Guest Artists Headline Meeting House Chamber Music Festival Concert

July 8th in Orleans
Hornist Clark Matthews (Courtesy photo)

On Monday, July 8 at 7:30 pm, two highly popular guest artists will perform with Donald Enos and the Meeting House Chamber Music Festival: Elisabeth Remy Johnson, harp, and Clark Matthews, French horn. The concert will begin at 7:30 pm at Church of the Holy Spirit in Orleans, MA. Tickets can be purchased at the door or reserved in advance by phone (508.896.3344) or email ([email protected]). Single tickets: $25 (under 18 free). 6-Concert Series: $95. More information at

Elisabeth Remy Johnson is one of the most celebrated of Cape Cod’s native-born musicians. She holds the endowed Delta Air Lines Chair with the Atlanta Symphony—the orchestra that snapped her up immediately upon her graduation Phi Beta Kappa from Harvard. Matthews performs as principal hornist with the Cape Symphony, as well as the Indian Hill Symphony Orchestra and Discovery Ensemble.

In this third concert of the season, Enos pulls out all the stops as he continues his exploration of the finest chamber music from around the globe. The audience will be treated to the dramatic beauty of the ballet music from Romeo and Juliet, the light playfulness of a scherzo for French horn, and a panoply of melody and moods in between. And with characteristic creativity, Enos will pair harp, horn, and piano—spotlighting the instruments both individually and together—in a program that reaches technical and expressive heights through works of many styles and periods.

Remy Johnson’s rendition of Romeo and Juliet by Sergei Prokofiev (1891-1953) is one of several stand-out pieces in this superb program. Dutch composer and conductor Jan Koetsier (1911-2006) is featured with two notable compositions: Sonata Op.94 for harp and horn and Scherzo Brillante Op.96 for horn and piano. Koetsier was a piano prodigy who developed a passion for brass and created many highly original compositions revered by brass fans for their fresh, conversational character. John Williams (b. 1932)—distinguished American composer of classical music as well as countless magnificent film scores—is represented in the program with the first movement of his Horn Concerto. Williams himself described this work, which premiered in 2003, as a symphonic poem exploring a variety of colors and moods. The harp gem Whirlwind by the French harpist and composer Carlos Salzedo (1885-1961) illustrates well why Salzedo is credited with making the harp into a virtuoso instrument.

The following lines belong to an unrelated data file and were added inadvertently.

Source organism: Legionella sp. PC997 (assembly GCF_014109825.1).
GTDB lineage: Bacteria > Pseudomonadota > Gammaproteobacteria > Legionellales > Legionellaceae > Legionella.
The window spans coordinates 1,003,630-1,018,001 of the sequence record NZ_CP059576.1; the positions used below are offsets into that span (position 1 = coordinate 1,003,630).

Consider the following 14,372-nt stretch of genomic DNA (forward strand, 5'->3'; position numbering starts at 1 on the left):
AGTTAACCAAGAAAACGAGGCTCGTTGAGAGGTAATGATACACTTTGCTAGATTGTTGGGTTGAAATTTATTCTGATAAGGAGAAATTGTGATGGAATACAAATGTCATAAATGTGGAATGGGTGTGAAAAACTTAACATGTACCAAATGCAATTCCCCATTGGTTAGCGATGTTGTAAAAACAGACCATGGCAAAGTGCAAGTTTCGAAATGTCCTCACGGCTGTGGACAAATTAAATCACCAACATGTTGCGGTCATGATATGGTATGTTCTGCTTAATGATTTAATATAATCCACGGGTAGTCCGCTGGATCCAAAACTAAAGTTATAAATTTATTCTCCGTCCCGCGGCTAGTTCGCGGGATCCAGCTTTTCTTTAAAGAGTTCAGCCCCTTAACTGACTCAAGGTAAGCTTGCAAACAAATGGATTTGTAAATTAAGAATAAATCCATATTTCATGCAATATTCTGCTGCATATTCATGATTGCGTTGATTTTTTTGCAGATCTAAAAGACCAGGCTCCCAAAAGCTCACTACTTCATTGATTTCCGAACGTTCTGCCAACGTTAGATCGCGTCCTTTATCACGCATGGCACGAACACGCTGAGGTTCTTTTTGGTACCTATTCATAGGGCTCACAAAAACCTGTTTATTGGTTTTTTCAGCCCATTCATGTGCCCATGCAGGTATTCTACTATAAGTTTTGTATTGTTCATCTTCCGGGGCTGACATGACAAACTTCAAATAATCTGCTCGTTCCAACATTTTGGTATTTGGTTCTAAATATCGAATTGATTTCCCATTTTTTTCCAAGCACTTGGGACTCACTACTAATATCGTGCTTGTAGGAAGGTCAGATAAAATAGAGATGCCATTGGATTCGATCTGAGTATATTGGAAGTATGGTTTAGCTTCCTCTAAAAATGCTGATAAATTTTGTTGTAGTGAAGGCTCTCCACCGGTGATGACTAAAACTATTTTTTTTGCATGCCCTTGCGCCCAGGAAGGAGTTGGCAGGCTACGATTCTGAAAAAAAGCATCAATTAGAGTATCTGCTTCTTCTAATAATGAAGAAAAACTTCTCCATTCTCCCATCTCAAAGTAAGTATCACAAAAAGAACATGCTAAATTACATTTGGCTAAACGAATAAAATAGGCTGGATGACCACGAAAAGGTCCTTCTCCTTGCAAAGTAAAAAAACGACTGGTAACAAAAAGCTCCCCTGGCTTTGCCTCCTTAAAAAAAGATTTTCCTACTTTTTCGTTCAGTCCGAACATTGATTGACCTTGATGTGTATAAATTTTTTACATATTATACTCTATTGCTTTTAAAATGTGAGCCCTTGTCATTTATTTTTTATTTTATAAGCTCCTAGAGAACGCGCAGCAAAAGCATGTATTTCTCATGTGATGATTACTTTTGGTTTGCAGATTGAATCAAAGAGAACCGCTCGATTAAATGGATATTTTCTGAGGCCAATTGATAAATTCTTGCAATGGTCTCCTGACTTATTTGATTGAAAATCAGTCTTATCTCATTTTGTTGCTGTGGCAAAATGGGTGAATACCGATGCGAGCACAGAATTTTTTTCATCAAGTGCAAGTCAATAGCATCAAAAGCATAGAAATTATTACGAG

Turning back to earlier periods, Prelude, Theme and Variations by Gioacchino Rossini (1792-1868) gives witness to the spirited and technically-demanding best of the Classical style. The earliest piece in the program is the Concerto in C by Johann Sebastian Bach (1685-1750), which was originally scored for two harpsichords—the go-to instrument of the Baroque period. And rounding out the concert’s global voyage will be a movement from Concerto No.1 in C by Antonio Soler (1729-1783), a Spanish Catalan priest and astonishingly prolific composer of more than 500 works.

The festival continues with performances on Mondays throughout July (July 15, 22, and 29) at Church of the Holy Spirit, 204 Monument Road, Orleans, MA. On Sunday, July 14, the festival travels to 1717 Meetinghouse, 2049 Meetinghouse Way, West Barnstable, MA (same program as July 15). welcomes thoughtful comments and the varied opinions of our readers. We are in no way obligated to post or allow comments that our moderators deem inappropriate. We reserve the right to delete comments we perceive as profane, vulgar, threatening, offensive, racially-biased, homophobic, slanderous, hateful or just plain rude. Commenters may not attack or insult other commenters, readers or writers. Commenters who persist in posting inappropriate comments will be banned from commenting on